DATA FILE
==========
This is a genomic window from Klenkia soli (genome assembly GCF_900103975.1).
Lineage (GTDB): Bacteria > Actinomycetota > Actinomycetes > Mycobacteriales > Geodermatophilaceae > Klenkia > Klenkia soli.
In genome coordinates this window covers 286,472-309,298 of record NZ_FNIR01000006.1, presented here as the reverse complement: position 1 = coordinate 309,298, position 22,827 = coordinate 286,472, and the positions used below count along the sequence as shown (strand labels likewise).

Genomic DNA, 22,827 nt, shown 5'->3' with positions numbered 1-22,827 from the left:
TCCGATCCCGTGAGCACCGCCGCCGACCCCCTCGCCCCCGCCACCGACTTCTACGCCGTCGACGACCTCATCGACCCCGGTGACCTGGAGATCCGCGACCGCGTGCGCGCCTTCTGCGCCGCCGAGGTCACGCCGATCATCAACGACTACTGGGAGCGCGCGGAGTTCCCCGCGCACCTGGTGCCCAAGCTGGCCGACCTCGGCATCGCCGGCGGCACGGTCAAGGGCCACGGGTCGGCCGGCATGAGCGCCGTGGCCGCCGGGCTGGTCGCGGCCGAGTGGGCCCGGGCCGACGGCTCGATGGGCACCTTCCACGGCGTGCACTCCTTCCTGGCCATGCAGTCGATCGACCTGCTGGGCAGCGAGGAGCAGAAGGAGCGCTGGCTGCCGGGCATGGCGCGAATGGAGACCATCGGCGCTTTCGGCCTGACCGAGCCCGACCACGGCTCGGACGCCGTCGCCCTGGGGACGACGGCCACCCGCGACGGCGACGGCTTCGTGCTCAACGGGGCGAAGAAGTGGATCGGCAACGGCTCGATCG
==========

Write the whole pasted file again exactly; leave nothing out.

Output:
This is a genomic window from Klenkia soli (genome assembly GCF_900103975.1).
Lineage (GTDB): Bacteria > Actinomycetota > Actinomycetes > Mycobacteriales > Geodermatophilaceae > Klenkia > Klenkia soli.
In genome coordinates this window covers 286,472-309,298 of record NZ_FNIR01000006.1, presented here as the reverse complement: position 1 = coordinate 309,298, position 22,827 = coordinate 286,472, and the positions used below count along the sequence as shown (strand labels likewise).

Genomic DNA, 22,827 nt, shown 5'->3' with positions numbered 1-22,827 from the left:
TCCGATCCCGTGAGCACCGCCGCCGACCCCCTCGCCCCCGCCACCGACTTCTACGCCGTCGACGACCTCATCGACCCCGGTGACCTGGAGATCCGCGACCGCGTGCGCGCCTTCTGCGCCGCCGAGGTCACGCCGATCATCAACGACTACTGGGAGCGCGCGGAGTTCCCCGCGCACCTGGTGCCCAAGCTGGCCGACCTCGGCATCGCCGGCGGCACGGTCAAGGGCCACGGGTCGGCCGGCATGAGCGCCGTGGCCGCCGGGCTGGTCGCGGCCGAGTGGGCCCGGGCCGACGGCTCGATGGGCACCTTCCACGGCGTGCACTCCTTCCTGGCCATGCAGTCGATCGACCTGCTGGGCAGCGAGGAGCAGAAGGAGCGCTGGCTGCCGGGCATGGCGCGAATGGAGACCATCGGCGCTTTCGGCCTGACCGAGCCCGACCACGGCTCGGACGCCGTCGCCCTGGGGACGACGGCCACCCGCGACGGCGACGGCTTCGTGCTCAACGGGGCGAAGAAGTGGATCGGCAACGGCTCGATCG